December 22, 2009

Stephen A. Smith Quite Frankly Wants His Money and His Column Back

Newspaper union wants The Philadelphia Inquirer to pay $100,000 and to restore him as a columnist at the paper, meanwhile The Inquirer continues to ignore the arbitators ruling.

Richard Prince's Journalism

The dispute between sports commentator Stephen A. Smith and the Philadelphia Inquirer escalated when the Newspaper Guild of Philadelphia took the dispute to federal court, seeking an order that the Inquirer "publish and promote Stephen A. Smith’s columns" and pay him $100,000 in back pay.

The Inquirer fired Smith in 2007 and now refuses to publish his work even though an arbitrator ordered the Inquirer to reinstate him with back pay. Meanwhile, Smith has been visible as a commentator on cable television, has signed a contract with Fox Sports Radio to host a morning drive-time radio show and broke stories that the Inquirer refused to publish.

"The employer complied with the award to reinstate Smith, but on his first day back, was told in order to publish his columns, Smith would have to pledge to agree to an Inquirer code of ethics, and wanted to prohibit Smith's outside work," Bill Ross, executive director of the Newspaper Guild-Communications Workers Association of America Local 38010, told Journal-isms last month. The Guild filed a grievance.

Ross said Friday via e-mail, "In 22 years of representing employees, I have never seen an employer defy an Arbitrators award, so willfully, and arrogantly, that the union is forced to file in Federal Court to have it enforced. Brian Tierney should be embarrassed as the Publisher of the Inquirer. I'm pretty confident, once Stephen's personal lawyers get done with him, he will be." Smith retained trial lawyer Willie R. Gary as one of his attorneys.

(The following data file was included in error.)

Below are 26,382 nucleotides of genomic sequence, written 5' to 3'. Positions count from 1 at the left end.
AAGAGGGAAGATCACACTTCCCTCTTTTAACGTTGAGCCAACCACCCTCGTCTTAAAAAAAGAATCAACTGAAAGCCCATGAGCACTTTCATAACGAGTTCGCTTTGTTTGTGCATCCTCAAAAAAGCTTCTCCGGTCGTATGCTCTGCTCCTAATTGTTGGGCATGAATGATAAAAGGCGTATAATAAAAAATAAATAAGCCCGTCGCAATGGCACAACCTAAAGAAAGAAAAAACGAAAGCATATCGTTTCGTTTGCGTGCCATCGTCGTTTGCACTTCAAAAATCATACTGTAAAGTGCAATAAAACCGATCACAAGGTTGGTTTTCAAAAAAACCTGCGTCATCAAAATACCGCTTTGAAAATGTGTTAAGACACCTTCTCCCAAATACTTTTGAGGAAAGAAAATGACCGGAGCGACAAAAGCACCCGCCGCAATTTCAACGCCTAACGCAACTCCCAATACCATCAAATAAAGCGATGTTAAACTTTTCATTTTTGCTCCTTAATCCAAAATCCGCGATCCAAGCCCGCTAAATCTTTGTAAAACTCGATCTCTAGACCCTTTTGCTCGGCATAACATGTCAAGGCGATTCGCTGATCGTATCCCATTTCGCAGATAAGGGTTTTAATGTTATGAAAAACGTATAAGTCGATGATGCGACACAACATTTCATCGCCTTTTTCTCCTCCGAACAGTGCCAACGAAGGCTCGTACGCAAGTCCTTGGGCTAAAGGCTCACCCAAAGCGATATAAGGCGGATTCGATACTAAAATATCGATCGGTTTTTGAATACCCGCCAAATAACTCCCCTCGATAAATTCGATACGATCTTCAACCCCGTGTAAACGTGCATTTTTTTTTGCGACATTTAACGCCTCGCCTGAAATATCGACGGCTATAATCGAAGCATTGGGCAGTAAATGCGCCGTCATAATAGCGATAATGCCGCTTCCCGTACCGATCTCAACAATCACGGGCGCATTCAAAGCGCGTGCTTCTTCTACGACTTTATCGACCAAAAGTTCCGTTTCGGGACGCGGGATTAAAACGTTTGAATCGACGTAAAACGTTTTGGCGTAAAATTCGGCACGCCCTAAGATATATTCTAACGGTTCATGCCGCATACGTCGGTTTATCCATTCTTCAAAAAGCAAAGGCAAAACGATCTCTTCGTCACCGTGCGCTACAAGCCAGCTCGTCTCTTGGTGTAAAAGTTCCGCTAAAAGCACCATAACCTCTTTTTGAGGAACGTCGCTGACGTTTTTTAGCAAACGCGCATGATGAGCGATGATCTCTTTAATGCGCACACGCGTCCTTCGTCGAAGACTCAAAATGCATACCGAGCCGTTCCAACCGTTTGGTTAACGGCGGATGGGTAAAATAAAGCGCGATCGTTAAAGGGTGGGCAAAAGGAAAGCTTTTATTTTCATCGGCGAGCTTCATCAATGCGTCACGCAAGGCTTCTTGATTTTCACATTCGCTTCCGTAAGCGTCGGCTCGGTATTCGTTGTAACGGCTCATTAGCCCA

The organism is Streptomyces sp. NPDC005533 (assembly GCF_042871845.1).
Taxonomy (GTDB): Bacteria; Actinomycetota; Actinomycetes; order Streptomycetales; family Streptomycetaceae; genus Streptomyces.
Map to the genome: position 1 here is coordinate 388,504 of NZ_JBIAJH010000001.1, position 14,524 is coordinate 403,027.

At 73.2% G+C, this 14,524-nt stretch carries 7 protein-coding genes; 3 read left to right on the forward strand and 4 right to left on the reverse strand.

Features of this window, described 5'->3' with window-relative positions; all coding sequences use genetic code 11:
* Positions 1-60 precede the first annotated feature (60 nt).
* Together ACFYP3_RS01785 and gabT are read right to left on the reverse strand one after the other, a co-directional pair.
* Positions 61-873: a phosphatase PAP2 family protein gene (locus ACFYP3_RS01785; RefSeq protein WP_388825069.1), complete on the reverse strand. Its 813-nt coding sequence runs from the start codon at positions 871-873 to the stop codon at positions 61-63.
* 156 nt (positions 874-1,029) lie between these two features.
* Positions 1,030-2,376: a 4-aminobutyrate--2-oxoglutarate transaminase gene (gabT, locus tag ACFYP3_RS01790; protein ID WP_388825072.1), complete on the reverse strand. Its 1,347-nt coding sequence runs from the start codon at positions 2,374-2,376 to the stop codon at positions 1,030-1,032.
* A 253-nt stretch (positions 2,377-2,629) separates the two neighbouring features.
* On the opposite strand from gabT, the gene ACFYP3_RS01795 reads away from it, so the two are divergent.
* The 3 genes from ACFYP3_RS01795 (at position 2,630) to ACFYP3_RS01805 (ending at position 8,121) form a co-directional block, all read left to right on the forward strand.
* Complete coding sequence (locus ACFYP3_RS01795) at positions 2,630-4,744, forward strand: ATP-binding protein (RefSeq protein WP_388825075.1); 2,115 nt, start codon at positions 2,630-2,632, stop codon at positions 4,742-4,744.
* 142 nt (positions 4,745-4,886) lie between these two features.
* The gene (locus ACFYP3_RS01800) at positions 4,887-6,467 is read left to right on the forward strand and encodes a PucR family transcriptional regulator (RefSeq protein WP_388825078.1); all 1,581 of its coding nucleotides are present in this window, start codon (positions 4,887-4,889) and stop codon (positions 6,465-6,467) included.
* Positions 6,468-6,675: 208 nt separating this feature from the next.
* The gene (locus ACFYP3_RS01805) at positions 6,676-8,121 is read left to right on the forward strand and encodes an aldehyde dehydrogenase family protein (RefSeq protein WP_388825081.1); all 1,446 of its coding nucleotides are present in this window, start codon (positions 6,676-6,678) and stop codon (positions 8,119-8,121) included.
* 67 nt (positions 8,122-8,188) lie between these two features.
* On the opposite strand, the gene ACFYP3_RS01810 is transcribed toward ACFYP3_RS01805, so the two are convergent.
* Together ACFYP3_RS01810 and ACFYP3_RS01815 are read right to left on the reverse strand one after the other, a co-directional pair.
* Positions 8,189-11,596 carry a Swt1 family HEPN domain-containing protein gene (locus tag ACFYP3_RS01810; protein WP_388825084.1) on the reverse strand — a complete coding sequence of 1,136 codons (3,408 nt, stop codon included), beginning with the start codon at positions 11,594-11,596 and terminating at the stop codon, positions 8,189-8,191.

Inquirer Editor William R. Marimow has consistently refused to comment on Smith's situation, saying he cannot discuss personnel matters.

The suit, filed in the U.S. District Court for the Eastern District of Pennsylvania, recounts the history of the dispute, including an Oct. 27 award by arbitrator Richard R. Kasher that directed the Inquirer to reinstate Smith within 15 days "as a General Sports Columnist at the Philadelphia Inquirer or the Philadelphia Daily News, and Mr. Smith shall have the option to declare his preference. Mr. Smith will occupy a 'protected beat.' "

He also directed the newspaper to continue Smith’s salary at $225,000 and to "continue to promote Mr. Smith’s columns to the best advantage of both parties,” as well as to continue Smith's health and dental benefits as a full-time Guild member. The lawsuit says the Inquirer has not reimbursed Smith for the cost of his medical and dental insurance.

It was Smith's salary that prompted Marimow to attempt to get rid of Smith, according to a Sept. 3 report in the Guild Reporter, a national Guild publication.

"Smith, a columnist with an unblemished disciplinary record for 13 years, was regarded so highly by the Inquirer that he became its best-paid staffer and was featured in its advertising campaigns," Andy Zipser wrote.

"Eventually he became a sought-after radio and television commentator, and when ESPN offered him a daily show in 2005, he approached management to negotiate an arrangement allowing him to continue his column on a more limited basis. >>
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Smith will host a national weekday program beginning Jan. 4 on Fox Sports Radio.

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